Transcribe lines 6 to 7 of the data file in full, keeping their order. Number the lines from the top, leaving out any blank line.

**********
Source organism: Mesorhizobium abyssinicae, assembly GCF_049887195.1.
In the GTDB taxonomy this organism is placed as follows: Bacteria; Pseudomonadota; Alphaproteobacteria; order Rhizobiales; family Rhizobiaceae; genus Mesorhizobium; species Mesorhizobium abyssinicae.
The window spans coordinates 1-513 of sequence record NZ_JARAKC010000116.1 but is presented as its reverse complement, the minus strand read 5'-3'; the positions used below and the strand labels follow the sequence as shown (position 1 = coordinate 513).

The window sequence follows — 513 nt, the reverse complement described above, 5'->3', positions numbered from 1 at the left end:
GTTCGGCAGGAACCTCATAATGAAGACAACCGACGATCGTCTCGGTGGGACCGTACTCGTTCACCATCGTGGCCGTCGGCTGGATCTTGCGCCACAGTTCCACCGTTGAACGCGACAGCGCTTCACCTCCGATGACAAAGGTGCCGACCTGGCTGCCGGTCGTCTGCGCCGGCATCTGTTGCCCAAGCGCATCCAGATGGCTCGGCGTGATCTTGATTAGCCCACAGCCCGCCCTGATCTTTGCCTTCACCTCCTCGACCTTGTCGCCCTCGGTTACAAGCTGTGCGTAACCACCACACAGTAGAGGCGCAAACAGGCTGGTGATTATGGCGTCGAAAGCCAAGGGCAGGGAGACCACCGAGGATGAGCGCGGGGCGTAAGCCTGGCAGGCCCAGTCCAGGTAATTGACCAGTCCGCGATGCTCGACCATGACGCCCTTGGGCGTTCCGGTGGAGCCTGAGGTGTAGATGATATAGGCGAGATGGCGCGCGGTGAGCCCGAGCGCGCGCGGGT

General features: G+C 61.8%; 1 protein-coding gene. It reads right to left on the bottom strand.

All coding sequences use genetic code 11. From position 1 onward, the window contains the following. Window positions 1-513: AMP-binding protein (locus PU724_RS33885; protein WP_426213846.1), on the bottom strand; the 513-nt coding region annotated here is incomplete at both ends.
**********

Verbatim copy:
General features: G+C 61.8%; 1 protein-coding gene. It reads right to left on the bottom strand.

All coding sequences use genetic code 11. From position 1 onward, the window contains the following. Window positions 1-513: AMP-binding protein (locus PU724_RS33885; protein WP_426213846.1), on the bottom strand; the 513-nt coding region annotated here is incomplete at both ends.